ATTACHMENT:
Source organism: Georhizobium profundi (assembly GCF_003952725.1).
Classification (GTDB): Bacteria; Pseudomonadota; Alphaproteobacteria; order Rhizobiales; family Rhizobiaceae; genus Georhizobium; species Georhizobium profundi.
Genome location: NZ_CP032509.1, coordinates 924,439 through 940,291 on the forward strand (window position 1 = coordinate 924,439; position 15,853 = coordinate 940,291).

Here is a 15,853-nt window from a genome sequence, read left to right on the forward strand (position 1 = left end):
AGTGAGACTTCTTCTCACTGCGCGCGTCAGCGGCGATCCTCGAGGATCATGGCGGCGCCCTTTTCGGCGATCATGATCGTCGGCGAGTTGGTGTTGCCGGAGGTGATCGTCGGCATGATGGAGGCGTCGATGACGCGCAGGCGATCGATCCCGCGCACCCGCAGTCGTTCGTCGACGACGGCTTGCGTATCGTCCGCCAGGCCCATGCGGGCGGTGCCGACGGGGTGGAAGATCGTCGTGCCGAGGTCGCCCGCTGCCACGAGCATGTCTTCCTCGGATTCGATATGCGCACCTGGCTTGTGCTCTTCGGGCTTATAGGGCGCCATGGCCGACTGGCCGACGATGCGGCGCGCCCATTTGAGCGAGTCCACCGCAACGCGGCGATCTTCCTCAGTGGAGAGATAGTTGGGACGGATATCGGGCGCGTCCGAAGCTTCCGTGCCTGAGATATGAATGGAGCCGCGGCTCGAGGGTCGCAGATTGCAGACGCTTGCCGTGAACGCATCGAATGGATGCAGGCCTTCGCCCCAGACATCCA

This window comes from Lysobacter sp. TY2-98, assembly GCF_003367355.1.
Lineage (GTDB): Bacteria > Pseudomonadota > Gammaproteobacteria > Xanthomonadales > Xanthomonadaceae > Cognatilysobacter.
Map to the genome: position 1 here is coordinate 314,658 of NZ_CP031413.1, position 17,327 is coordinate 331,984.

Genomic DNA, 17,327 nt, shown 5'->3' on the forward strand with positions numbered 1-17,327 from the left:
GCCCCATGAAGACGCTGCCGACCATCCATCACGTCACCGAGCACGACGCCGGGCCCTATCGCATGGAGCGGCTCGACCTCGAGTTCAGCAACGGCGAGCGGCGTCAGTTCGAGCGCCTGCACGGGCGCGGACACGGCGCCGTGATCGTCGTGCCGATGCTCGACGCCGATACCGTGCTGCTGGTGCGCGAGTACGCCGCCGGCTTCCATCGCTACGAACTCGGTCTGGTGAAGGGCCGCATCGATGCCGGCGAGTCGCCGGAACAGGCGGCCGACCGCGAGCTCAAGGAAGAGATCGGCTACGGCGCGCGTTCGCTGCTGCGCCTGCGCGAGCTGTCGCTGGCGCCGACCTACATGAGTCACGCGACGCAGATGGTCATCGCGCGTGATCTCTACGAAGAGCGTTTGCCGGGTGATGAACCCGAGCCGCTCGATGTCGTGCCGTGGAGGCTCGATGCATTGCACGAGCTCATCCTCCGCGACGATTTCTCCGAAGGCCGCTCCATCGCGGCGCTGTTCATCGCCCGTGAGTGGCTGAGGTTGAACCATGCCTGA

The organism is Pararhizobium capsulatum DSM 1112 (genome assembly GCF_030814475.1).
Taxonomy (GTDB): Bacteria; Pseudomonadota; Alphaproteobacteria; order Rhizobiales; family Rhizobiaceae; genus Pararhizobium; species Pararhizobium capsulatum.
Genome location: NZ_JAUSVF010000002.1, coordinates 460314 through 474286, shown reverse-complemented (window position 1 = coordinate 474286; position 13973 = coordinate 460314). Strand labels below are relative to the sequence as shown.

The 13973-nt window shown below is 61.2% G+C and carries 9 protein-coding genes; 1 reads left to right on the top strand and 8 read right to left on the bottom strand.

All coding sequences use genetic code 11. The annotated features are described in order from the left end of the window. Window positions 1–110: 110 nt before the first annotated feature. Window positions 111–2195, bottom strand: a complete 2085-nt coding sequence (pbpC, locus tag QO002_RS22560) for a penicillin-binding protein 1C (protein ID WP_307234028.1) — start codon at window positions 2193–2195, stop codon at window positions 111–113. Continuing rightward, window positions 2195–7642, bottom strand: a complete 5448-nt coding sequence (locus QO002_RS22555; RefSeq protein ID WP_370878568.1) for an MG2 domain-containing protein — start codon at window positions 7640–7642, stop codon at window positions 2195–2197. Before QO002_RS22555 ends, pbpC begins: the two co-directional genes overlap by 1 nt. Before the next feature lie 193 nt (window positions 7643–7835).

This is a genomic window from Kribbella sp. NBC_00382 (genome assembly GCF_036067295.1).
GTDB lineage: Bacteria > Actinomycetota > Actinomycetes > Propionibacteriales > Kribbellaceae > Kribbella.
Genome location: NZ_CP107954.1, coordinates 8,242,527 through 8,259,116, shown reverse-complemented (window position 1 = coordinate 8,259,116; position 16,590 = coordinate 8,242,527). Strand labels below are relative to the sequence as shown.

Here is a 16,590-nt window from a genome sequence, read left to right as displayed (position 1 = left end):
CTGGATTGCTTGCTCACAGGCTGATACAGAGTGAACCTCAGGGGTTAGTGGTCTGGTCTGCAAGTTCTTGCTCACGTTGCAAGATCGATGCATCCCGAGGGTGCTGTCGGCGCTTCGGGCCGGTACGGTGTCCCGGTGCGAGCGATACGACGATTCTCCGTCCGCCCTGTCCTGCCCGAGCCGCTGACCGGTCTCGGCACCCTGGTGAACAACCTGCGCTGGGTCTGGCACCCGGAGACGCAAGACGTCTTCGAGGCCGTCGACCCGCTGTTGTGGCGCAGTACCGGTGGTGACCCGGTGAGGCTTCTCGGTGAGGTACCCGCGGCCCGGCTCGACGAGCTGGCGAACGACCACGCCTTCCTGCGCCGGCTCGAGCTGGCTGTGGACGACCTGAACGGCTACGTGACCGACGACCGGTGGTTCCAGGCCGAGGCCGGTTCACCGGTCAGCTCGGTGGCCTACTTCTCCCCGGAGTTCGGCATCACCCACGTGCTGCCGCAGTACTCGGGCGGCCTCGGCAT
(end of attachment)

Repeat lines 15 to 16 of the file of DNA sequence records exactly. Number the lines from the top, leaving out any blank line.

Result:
All coding sequences use genetic code 11. The annotated features are described in order from the left end of the window. Window positions 1–110: 110 nt before the first annotated feature. Window positions 111–2195, bottom strand: a complete 2085-nt coding sequence (pbpC, locus tag QO002_RS22560) for a penicillin-binding protein 1C (protein ID WP_307234028.1) — start codon at window positions 2193–2195, stop codon at window positions 111–113. Continuing rightward, window positions 2195–7642, bottom strand: a complete 5448-nt coding sequence (locus QO002_RS22555; RefSeq protein ID WP_370878568.1) for an MG2 domain-containing protein — start codon at window positions 7640–7642, stop codon at window positions 2195–2197. Before QO002_RS22555 ends, pbpC begins: the two co-directional genes overlap by 1 nt. Before the next feature lie 193 nt (window positions 7643–7835).

This is a genomic window from Kribbella sp. NBC_00382 (genome assembly GCF_036067295.1).